Writing a Critical Response

Writing a Critical Response - Critical Response Guidelines...

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Critical Response Guidelines Reading Strategy : Exploratory Writing After annotating, exploratory writing is a powerful way of developing your ideas about a text. This type of writing allows you to clarify and extend your ideas, discovering new insights and asking new questions. It offers a chance to respond personally, to ask questions, wonder, predict, or reflect on the characters, events, literary elements, or language of a text. A two-step process is recommended: annotating as you read followed by exploratory writing in your reading/writing journal that develops meanings for a text. Critical Reading The Process of Reading Actively and Analytically When you read critically, you need to read selections a second and even third time to look beyond the immediately observable features (such as topic and length) and gain a deeper understanding of subordinate (or supporting) but related ideas and the underlying organization of the piece. The process of critical reading has three parts: gaining an overview of the text, reading, and then rereading and actively analyzing it. Critical reading requires you to enter into a “conversation” with the author—that is, a dialogue between you and the text. As in a real conversation, you are free to pose questions, ask for clarification of a point, or start your own line of reasoning in response to what you have read. You can agree or disagree, defend your point of view, and even argue as long as you interact with the text. Critical reading also requires you to evaluate the strengths and weaknesses of the author’s presentation and to distinguish facts from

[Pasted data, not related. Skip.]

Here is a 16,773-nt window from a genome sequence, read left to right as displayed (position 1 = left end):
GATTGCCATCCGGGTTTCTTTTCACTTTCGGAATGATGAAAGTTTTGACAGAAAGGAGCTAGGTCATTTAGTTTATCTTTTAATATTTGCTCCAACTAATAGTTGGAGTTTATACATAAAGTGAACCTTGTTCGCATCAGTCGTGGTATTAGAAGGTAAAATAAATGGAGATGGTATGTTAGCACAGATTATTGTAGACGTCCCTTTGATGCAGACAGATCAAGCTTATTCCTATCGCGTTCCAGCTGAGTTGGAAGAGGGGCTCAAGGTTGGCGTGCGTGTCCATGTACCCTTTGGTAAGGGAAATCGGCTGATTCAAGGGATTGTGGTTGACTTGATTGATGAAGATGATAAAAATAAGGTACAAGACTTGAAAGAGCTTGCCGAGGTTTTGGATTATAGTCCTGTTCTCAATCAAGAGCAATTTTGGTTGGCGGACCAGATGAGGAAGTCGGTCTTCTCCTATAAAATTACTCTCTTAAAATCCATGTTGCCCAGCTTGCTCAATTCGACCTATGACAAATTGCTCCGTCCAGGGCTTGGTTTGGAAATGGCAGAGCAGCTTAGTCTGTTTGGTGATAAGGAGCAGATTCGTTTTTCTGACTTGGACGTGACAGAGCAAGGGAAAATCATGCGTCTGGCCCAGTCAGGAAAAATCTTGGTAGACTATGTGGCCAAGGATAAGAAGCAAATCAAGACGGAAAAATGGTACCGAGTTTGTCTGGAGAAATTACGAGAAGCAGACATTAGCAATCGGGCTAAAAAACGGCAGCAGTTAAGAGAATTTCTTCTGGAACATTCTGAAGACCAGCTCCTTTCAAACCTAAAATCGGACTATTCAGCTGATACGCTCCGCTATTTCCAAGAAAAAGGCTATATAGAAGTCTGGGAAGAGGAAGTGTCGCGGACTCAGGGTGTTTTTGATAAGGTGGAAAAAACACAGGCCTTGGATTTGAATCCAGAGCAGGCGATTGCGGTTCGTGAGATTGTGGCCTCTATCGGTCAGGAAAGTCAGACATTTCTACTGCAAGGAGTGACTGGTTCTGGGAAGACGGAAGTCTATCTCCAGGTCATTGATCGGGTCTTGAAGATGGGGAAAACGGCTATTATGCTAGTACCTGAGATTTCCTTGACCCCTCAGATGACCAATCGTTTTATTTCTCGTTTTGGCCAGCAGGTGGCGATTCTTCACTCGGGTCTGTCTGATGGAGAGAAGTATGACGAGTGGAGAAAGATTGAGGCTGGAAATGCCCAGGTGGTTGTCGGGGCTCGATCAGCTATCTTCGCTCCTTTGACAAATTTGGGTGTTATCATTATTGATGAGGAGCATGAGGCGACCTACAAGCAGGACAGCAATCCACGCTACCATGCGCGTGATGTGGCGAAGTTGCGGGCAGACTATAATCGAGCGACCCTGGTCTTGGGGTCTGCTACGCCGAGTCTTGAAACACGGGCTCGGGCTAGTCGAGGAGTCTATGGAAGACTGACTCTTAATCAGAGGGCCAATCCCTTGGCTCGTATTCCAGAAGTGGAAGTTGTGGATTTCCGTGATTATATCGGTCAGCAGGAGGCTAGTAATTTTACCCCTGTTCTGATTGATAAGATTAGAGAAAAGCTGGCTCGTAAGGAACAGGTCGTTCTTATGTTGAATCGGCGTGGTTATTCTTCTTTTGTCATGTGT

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This note was uploaded on 02/26/2010 for the course WRI 102 taught by Professor Manoj during the Spring '08 term at American University of Sharjah.

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Writing a Critical Response - Critical Response Guidelines...

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